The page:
This is the the twenty-sixth post in my Theories of Knowledge and Reality series. Follow the link for more on the series and for links to other entries as they appear. My last post finished up a three-post sub-series on the moral argument for the existence of God. I expect to look at the problem of evil for the next six posts. As one of the most common philosophical reasons not to believe in God (the other being no-evidence arguments), I think the problem of evil deserves twice as much time in class than any of the theistic arguments, and since these posts come from my class notes there's going to be a little more detail in these next posts than there was in some of the last few issues in the series.
[Note: The next several posts on the problem of evil are derived in part from discussions in (1) Gregory E. Ganssle, Thinking About God (2004) InterVarsity Press, (2) Daniel Howard-Snyder, "God, Evil, and Suffering" from Reason for the Hope Within, ed. Michael J. Murray (1999) William B. Eerdmans Publishing Co., pp.76-115, and (3) Peter van Inwagen, "The Magnitude, Duration, and Distribution of Evil: A Theodicy" (1988) in God, Knowledge, and Mystery (1995) Ithaca, NY: Cornell University Press, ch.4, pp. 96-115.]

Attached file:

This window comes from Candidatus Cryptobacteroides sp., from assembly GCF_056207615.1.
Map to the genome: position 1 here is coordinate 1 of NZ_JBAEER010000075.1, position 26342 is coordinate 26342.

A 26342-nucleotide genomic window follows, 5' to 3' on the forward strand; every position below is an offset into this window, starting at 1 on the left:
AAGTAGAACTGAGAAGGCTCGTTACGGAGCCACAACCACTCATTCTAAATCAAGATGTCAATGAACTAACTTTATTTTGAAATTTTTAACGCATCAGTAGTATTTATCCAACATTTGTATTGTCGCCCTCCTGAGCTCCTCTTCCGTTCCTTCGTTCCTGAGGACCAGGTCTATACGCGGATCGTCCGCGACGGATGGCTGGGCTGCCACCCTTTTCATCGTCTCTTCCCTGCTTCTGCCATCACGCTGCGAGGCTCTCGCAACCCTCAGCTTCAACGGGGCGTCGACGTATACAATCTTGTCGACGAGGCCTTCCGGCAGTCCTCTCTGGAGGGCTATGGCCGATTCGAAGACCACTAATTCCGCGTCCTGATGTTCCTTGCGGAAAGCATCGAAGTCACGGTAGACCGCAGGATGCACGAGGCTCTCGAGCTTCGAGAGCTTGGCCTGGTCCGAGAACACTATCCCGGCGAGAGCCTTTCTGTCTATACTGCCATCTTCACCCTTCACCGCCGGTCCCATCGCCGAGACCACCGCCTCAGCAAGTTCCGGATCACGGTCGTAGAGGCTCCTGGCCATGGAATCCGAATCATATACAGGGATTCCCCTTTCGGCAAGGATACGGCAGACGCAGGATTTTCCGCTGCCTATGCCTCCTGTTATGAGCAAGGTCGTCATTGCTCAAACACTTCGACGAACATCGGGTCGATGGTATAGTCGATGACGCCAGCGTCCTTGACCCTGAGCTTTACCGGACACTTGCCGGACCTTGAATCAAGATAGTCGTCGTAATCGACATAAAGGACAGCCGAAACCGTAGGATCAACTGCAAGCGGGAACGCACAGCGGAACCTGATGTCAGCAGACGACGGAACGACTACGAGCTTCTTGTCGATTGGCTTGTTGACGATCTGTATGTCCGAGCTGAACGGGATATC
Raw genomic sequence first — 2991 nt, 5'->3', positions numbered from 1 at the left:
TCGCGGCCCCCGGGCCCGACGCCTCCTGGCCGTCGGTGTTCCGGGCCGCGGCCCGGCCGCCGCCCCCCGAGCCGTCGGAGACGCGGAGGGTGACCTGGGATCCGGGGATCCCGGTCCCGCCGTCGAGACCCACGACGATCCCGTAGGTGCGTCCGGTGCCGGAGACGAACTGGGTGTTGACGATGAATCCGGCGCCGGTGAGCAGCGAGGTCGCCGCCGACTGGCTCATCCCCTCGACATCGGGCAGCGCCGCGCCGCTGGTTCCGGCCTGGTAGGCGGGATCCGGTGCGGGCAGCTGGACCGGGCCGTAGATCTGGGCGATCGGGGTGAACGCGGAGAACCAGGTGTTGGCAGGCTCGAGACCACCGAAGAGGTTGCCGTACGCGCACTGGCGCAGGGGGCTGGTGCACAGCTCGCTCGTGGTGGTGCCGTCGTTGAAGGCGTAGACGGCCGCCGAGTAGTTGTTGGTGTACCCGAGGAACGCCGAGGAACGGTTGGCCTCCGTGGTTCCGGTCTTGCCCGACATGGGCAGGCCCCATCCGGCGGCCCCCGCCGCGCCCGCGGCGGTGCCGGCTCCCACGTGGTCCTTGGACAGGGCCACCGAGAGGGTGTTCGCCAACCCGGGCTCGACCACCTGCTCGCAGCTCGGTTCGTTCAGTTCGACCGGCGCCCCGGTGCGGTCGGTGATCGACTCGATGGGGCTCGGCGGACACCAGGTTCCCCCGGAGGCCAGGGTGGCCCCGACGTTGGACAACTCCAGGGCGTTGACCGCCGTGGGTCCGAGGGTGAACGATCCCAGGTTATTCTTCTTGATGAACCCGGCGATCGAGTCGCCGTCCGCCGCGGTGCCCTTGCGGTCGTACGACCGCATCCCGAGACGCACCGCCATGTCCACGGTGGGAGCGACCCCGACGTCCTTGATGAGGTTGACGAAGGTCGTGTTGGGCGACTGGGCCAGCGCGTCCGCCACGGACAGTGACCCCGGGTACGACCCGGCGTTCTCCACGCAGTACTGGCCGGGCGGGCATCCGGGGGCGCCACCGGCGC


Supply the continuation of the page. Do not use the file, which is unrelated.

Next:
The problem of evil takes two forms, the logical problem of evil and the evidential problem of evil. This post starts the Logical Problem of Evil. In a couple posts, we'll move on to the evidential problem.
The logical problem of evil begins with three traditional features most theists believe are true of God. The logical problem then proceeds with an argument that such a being would never allow any evil. Given that there is evil, there must be no such being. [The most important presentation of the logical problem of evil is J.L. Mackie's "Evil and Omnipotence", which was published in the journal Mind in 1955.]
Traditionally, God is held to be omnipotent (or all-powerful), omniscient (or all-knowing), and perfectly good. Since there are no limits to what an all-powerful and all-knowing being could do, such a being could prevent evil. Additionally, a perfectly good being would prevent evil as much as possible. Therefore, a being who has all three characteristics would prevent all evil. But there is evil. Therefore, there must be no such being.The logical problem of evil thus takes the existence of God and the existence of evil to lead to a contradiction. There is no way both could be true, according to the argument.